COPING AND ADJUSTMENT TO SPINAL CORD INJURY
A spinal cord injury introduces major changes in a person’s life and brings with it strong emotions. People can experience sadness, anger, and anxiety, mixed with hope, regret and disbelief. This chapter provides information and resources to help support you on your journey of coping, adjustment and well-being.
- What Do I Need to Know?
- Emotional impact
- Anxiety and depression
- Dealing with tough questions
- What Can I Do?
- Starting rehabilitation and working with your rehab team
- Establishing an effective bowel routine
- Tools for managing your bowel routine
- Self Management and Problem Solving
- Understanding stress (download)
- Who Can I Talk to About This?
- The importance of peer support
- Conclusion & Resources
WHAT DO I NEED TO KNOW?
Emotional impact following a spinal cord injury
After a spinal cord injury one of the hardest things to deal with can be uncertainty about the future, especially in the early stages. It can be difficult to face so many questions and the answers may not be clear at first. There’s also a lot of new information to absorb.
These strong emotions can sometimes be overwhelming, but they’re a natural part of dealing with a loss. There are no right or wrong reactions to life-changing events. Every person responds differently. It’s normal to have bad days and better days. With time, and the opportunity to learn more, your emotions will change and become easier to handle. Many people find that the better days become more frequent as time goes on. However, for your overall health and well-being, it is essential to take care of yourself and manage your stress and well-being as best as possible
Resource: Stress Management Resource
A life-changing event like a spinal cord injury has an enormous impact on you— and it can also impact those who are close to you, your family and friends. Many people find it easier to get through this by sharing feelings and concerns with their loved ones. This can help you problem solve, and may lower your stress, and help you feel more confident to handle the situation.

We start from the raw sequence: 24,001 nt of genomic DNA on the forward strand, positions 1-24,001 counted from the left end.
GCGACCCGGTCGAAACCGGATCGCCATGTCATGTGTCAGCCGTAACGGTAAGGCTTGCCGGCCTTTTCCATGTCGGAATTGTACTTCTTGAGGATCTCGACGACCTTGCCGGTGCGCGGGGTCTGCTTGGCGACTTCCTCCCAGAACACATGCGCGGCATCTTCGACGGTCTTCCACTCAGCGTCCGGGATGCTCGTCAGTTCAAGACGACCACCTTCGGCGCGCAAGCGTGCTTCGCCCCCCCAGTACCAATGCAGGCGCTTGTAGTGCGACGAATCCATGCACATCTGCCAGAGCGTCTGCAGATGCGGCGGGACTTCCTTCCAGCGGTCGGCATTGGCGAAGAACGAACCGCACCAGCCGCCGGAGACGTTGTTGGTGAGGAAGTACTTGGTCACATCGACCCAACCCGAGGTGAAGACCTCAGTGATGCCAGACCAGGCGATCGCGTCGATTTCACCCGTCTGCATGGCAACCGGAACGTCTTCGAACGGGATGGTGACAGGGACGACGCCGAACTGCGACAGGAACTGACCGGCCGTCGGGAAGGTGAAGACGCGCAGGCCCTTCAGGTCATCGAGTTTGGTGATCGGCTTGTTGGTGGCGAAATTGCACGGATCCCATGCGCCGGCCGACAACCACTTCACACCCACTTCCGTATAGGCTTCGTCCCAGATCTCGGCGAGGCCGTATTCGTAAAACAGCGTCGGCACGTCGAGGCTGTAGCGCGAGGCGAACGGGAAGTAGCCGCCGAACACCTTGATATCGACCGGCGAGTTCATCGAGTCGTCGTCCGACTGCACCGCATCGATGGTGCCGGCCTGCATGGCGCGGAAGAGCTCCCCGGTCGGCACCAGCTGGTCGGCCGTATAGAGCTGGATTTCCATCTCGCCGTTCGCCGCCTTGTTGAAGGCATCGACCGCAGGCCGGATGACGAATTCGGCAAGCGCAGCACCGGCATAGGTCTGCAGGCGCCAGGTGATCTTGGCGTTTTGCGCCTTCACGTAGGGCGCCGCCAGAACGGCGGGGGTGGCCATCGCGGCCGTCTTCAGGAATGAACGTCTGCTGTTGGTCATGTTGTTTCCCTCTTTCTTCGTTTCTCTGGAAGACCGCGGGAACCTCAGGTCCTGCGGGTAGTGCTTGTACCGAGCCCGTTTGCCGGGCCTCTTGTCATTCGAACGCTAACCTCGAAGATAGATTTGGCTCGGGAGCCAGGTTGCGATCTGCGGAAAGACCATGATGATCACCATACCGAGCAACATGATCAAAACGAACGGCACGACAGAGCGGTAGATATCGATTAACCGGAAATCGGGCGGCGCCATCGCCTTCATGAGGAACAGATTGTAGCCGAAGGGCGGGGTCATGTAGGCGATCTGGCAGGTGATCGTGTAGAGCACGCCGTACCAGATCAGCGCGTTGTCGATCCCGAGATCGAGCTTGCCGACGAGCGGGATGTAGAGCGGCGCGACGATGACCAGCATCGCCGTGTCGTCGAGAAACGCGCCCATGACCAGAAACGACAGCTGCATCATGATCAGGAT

Anxiety and Depression
In a crisis, you may be filled with sadness and anxiety about the future. As mentioned earlier, this is normal when dealing with major change and the unknown. However, if this emotional state persists and interferes with your ability to live your life and take care of yourself, it may be a condition like depression or clinical anxiety. There are treatment options, so it’s important to talk to your doctor about it.
Resource: Depression What You Should Know
A spinal cord injury affects many different areas of your life. The change is often very sudden – there can be lots of uncertainty and it’s natural to have questions about the future. Some of these questions can be upsetting or even frightening. Others might simply deal with finding practical solutions to the new challenges you face.
People often ask questions like:
- Will I recover?
- How long might this take?
- Why me?
- Will I walk?
- Will I have to depend on others?
- How will this affect my family life and relationships?
- What about sex?
- Will I be able to live in my home?
- What about my job and finances?
The answers are different for each person, and may only become clear with time. Your journey will involve discovering your own answers, and learning from others. Talking it over can help you find solutions. It also helps you realize that you’re not alone in dealing with this.
Allow yourself, when you’re ready, to ask these questions and then take up the journey toward discovering the answers. This can be a good way to deal with a major change in your life. Peers and rehab staff can all assist you with your questions and concerns.